I don't resent or regret the sacrifices I make for the people and things I love in my life. I truly don't. What I do regret, sitting at the end of 2014, are the sacrifices- time, energy, care, money, etc- I haven't made for MYSELF. For a while now, I've been on autopilot, and have ignored checking in with myself to see how I actually FEEL about what I'm doing- or, in many cases, NOT doing. I've been coasting along, doing what comes naturally (loving people A LOT... maybe even TOO much), and I've forgotten the things I need to do to love myself.
There are some really hard truths I think so many of us face as we go through life. Among them:
So today, I went to Costco to do some chores, and I bought myself flowers. And that's when the title of this blog hit me. I need to water my own garden. Not because it's not watered enough by other people, but because it ISN'T watered enough by me. I'm starting to relearn how to make myself happy. I have been happy, but I haven't been fulfilled, and I know it's because I forgot why, and more importantly, WHO, I was living for. No one can be happy WITH me if I'm not happy with myself, and subsequently, good to myself. So today, I bought flowers. And I worked out. And I stretched while watching my son in the shower. Today, I woke up before anyone else in my house and read and meditated and prayed (something I'd forgotten the importance of, despite not being religious). Today, I put a whole lemon in each bottle of water I poured, because I love lemon, even if it means I have to go buy more midweek. Today, I put on flowery perfume I love, and lit vanilla candles. Today, I also let there be firetrucks on my floor, and paid Beckham a penny to pick up his (many) toys in the living room. I made a beautiful, healthy dinner and- shockingly- asked for help cleaning up. Today, when someone promised to do something for me, and didn't, rather than excusing them from the task they'd promised with a "it's ok...I can just do it later", I let them correct it and make it right, because they had said they would. Today, I loved myself and it didn't compromise the love I have for everyone else in my life...in fact, it probably enhanced it.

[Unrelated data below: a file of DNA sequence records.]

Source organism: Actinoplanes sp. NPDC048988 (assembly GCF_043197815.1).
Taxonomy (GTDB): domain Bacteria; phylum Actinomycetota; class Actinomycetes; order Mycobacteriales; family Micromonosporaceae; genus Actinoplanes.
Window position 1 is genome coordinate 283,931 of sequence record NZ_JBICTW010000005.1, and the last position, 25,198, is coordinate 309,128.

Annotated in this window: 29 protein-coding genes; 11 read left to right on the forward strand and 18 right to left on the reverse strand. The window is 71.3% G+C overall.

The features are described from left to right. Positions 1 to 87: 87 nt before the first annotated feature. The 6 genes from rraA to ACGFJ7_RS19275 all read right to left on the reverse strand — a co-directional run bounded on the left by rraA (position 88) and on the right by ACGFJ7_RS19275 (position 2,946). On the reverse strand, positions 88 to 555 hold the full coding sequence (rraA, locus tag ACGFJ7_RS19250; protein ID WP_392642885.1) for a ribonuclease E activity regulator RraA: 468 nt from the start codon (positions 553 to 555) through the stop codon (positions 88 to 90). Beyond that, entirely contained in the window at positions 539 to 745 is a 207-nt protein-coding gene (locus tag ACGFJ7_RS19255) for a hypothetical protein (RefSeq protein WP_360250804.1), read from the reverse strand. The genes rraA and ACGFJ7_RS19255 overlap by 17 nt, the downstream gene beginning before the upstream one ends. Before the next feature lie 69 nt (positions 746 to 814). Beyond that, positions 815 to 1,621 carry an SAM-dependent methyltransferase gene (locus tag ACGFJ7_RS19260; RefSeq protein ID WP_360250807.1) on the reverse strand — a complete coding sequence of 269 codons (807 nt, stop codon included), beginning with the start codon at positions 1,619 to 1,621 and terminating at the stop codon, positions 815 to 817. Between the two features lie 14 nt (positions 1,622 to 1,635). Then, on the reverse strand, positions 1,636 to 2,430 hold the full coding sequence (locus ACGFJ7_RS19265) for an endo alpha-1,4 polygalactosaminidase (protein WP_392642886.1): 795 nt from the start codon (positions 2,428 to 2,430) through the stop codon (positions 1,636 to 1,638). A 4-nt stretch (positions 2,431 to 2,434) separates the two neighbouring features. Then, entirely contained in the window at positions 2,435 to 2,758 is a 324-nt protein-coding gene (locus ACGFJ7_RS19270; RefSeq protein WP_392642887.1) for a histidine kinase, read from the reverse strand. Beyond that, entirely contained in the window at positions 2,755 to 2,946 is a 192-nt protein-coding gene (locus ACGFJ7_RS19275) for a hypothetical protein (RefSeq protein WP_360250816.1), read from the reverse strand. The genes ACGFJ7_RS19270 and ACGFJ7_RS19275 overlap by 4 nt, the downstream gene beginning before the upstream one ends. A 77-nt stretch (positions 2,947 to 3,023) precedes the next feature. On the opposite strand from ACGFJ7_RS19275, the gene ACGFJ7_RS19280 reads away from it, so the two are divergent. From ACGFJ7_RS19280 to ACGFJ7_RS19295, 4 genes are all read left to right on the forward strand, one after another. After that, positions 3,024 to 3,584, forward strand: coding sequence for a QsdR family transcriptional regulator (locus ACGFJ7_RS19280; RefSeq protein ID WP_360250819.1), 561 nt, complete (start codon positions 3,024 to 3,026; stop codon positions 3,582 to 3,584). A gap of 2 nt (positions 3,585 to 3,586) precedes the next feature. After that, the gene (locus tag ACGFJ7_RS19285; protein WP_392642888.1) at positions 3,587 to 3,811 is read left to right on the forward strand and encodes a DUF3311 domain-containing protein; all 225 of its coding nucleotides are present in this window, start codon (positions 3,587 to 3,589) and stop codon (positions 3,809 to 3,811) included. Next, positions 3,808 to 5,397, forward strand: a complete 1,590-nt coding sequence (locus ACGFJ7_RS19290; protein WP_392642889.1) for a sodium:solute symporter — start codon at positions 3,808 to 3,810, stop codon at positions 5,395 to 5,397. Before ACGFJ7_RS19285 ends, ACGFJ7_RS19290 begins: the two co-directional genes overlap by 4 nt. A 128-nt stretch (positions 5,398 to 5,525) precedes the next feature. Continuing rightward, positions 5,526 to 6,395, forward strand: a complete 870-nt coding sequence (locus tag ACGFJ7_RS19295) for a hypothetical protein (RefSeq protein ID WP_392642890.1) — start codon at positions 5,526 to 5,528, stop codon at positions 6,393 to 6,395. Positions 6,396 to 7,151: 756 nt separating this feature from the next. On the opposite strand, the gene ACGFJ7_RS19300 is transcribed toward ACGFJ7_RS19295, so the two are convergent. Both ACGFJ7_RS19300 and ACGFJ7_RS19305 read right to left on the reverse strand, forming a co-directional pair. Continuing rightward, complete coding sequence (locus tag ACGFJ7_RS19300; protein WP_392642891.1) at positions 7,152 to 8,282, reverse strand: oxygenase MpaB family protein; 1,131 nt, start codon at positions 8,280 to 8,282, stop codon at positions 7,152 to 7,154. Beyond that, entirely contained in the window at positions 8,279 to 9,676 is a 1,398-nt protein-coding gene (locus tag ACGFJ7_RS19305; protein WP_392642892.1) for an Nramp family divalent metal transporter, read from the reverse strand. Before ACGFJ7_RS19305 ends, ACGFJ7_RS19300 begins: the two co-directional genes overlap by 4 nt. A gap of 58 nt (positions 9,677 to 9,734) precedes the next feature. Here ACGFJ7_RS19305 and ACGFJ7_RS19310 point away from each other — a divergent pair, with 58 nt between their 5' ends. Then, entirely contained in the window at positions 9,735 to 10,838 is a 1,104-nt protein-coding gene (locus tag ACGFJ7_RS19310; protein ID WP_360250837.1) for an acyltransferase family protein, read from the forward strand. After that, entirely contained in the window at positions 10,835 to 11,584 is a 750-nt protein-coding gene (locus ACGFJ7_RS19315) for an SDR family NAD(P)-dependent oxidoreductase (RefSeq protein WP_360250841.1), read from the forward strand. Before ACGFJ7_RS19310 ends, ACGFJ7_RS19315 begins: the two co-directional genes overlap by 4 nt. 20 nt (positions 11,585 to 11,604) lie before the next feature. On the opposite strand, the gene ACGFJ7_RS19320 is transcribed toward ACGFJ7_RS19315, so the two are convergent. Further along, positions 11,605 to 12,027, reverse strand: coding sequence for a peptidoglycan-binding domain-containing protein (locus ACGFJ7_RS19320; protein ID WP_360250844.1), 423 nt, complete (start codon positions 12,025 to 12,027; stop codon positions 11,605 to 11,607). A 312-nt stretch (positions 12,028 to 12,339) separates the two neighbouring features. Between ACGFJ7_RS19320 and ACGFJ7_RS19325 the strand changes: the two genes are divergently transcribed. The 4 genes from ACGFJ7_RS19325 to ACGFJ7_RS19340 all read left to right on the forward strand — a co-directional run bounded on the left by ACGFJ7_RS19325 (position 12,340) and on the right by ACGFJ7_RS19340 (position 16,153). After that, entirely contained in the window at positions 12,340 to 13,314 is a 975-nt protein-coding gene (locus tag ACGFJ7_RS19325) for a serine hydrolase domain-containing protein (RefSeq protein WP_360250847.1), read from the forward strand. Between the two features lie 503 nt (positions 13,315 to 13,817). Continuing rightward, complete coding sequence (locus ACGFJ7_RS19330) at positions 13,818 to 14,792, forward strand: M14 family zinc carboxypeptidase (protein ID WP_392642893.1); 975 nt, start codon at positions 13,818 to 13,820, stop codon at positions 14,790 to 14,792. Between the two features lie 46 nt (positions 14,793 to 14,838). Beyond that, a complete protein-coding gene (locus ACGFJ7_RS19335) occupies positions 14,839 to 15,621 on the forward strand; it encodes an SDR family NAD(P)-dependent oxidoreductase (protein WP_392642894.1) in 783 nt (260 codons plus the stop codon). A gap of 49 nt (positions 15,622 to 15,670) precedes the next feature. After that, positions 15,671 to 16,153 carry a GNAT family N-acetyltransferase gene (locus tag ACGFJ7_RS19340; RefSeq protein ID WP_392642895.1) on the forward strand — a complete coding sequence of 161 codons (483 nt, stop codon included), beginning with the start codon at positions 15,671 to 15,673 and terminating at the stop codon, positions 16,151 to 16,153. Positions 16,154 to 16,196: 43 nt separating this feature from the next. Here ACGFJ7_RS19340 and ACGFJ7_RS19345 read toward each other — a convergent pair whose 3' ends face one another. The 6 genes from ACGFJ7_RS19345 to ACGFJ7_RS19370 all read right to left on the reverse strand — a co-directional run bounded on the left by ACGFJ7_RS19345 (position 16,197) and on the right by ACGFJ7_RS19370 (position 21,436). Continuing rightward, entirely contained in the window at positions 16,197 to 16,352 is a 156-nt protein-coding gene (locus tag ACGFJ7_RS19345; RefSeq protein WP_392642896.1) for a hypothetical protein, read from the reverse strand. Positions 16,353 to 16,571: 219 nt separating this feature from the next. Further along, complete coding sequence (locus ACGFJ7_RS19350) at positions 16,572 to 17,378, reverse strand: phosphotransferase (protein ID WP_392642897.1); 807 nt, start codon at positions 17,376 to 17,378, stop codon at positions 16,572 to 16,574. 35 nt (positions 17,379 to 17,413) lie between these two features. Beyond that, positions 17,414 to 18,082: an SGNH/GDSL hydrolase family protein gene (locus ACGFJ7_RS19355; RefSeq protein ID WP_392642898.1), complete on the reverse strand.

Last year, I thought I found this unprecedented strength when I decided to change my life and be who I wanted to be. Now, I realize, it wasn't strength I found, but love. Self-awareness. Dedication to my own happiness. I'm after that, again, and it took one day of conscious effort to get me back on a track I was waiting for months for some magical force of nature to guide me back to. Turns out...I am the magical force of nature. I was just spending too much time watering everyone else's garden. I'm excited to see what's underneath the surface of my soul, and what just might grow with a little more self TLC.
This is the first year my 2 year and 8 month old son is really starting to grasp Christmas. With that, has come (to my delight) endless opportunity for bribery (Santa really wants to bring you a bike if you eat all of your dinner), Jewish guilt (Santa is going to be very sad if you interrupt our conversation...), and empty threats (I don't know if Santa will remember where we live if you don't brush your teeth). Despite my naughty-list-worthy mom-antics, watching Beckham get excited about a holiday that- let's face it, as an adult, becomes more about crowded malls and less about holiday magic- has reignited a kind of magic in my household.